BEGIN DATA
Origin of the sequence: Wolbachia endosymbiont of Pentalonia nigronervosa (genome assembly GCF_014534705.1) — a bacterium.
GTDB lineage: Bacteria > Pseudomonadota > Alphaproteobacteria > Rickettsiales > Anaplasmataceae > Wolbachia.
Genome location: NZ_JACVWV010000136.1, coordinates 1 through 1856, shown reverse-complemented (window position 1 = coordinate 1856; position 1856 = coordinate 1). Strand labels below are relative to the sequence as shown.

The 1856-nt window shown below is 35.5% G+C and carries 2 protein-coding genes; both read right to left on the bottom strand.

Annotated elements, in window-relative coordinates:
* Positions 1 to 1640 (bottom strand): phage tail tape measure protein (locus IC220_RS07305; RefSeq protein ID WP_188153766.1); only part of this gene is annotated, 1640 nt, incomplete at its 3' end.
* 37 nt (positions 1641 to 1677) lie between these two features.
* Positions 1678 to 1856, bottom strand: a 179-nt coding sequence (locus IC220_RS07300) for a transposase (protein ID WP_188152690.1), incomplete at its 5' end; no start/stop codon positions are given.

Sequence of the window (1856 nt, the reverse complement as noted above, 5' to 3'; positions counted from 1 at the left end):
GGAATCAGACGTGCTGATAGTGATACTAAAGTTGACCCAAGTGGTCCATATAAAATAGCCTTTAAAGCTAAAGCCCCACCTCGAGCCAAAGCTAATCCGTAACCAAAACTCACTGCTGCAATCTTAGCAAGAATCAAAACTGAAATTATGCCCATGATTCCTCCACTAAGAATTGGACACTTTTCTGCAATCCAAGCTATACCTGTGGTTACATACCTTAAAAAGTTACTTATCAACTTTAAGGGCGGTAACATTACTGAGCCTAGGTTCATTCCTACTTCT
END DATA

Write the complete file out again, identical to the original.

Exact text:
Origin of the sequence: Wolbachia endosymbiont of Pentalonia nigronervosa (genome assembly GCF_014534705.1) — a bacterium.
GTDB lineage: Bacteria > Pseudomonadota > Alphaproteobacteria > Rickettsiales > Anaplasmataceae > Wolbachia.
Genome location: NZ_JACVWV010000136.1, coordinates 1 through 1856, shown reverse-complemented (window position 1 = coordinate 1856; position 1856 = coordinate 1). Strand labels below are relative to the sequence as shown.

The 1856-nt window shown below is 35.5% G+C and carries 2 protein-coding genes; both read right to left on the bottom strand.

Annotated elements, in window-relative coordinates:
* Positions 1 to 1640 (bottom strand): phage tail tape measure protein (locus IC220_RS07305; RefSeq protein ID WP_188153766.1); only part of this gene is annotated, 1640 nt, incomplete at its 3' end.
* 37 nt (positions 1641 to 1677) lie between these two features.
* Positions 1678 to 1856, bottom strand: a 179-nt coding sequence (locus IC220_RS07300) for a transposase (protein ID WP_188152690.1), incomplete at its 5' end; no start/stop codon positions are given.

Sequence of the window (1856 nt, the reverse complement as noted above, 5' to 3'; positions counted from 1 at the left end):
GGAATCAGACGTGCTGATAGTGATACTAAAGTTGACCCAAGTGGTCCATATAAAATAGCCTTTAAAGCTAAAGCCCCACCTCGAGCCAAAGCTAATCCGTAACCAAAACTCACTGCTGCAATCTTAGCAAGAATCAAAACTGAAATTATGCCCATGATTCCTCCACTAAGAATTGGACACTTTTCTGCAATCCAAGCTATACCTGTGGTTACATACCTTAAAAAGTTACTTATCAACTTTAAGGGCGGTAACATTACTGAGCCTAGGTTCATTCCTACTTCT